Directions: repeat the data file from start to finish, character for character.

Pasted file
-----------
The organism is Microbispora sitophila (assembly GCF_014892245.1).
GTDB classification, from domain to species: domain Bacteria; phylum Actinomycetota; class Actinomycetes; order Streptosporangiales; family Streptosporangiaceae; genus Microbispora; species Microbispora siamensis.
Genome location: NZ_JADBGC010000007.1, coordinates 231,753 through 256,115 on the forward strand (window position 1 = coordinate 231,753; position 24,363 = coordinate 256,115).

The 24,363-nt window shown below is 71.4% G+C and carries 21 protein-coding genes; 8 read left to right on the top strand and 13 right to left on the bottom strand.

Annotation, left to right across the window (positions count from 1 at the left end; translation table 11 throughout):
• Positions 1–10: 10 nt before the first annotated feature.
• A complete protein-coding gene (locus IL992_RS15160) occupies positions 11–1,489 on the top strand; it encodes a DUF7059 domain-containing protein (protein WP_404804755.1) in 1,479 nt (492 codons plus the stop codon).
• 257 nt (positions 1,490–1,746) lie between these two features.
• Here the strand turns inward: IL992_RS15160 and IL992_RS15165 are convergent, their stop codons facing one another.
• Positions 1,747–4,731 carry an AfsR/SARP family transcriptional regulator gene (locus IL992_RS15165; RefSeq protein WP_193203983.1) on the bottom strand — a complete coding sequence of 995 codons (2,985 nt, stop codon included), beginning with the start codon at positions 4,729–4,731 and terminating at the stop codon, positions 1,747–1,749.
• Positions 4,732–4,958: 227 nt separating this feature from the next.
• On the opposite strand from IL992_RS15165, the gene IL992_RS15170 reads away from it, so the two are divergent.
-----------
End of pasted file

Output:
The organism is Microbispora sitophila (assembly GCF_014892245.1).
GTDB classification, from domain to species: domain Bacteria; phylum Actinomycetota; class Actinomycetes; order Streptosporangiales; family Streptosporangiaceae; genus Microbispora; species Microbispora siamensis.
Genome location: NZ_JADBGC010000007.1, coordinates 231,753 through 256,115 on the forward strand (window position 1 = coordinate 231,753; position 24,363 = coordinate 256,115).

The 24,363-nt window shown below is 71.4% G+C and carries 21 protein-coding genes; 8 read left to right on the top strand and 13 right to left on the bottom strand.

Annotation, left to right across the window (positions count from 1 at the left end; translation table 11 throughout):
• Positions 1–10: 10 nt before the first annotated feature.
• A complete protein-coding gene (locus IL992_RS15160) occupies positions 11–1,489 on the top strand; it encodes a DUF7059 domain-containing protein (protein WP_404804755.1) in 1,479 nt (492 codons plus the stop codon).
• 257 nt (positions 1,490–1,746) lie between these two features.
• Here the strand turns inward: IL992_RS15160 and IL992_RS15165 are convergent, their stop codons facing one another.
• Positions 1,747–4,731 carry an AfsR/SARP family transcriptional regulator gene (locus IL992_RS15165; RefSeq protein WP_193203983.1) on the bottom strand — a complete coding sequence of 995 codons (2,985 nt, stop codon included), beginning with the start codon at positions 4,729–4,731 and terminating at the stop codon, positions 1,747–1,749.
• Positions 4,732–4,958: 227 nt separating this feature from the next.
• On the opposite strand from IL992_RS15165, the gene IL992_RS15170 reads away from it, so the two are divergent.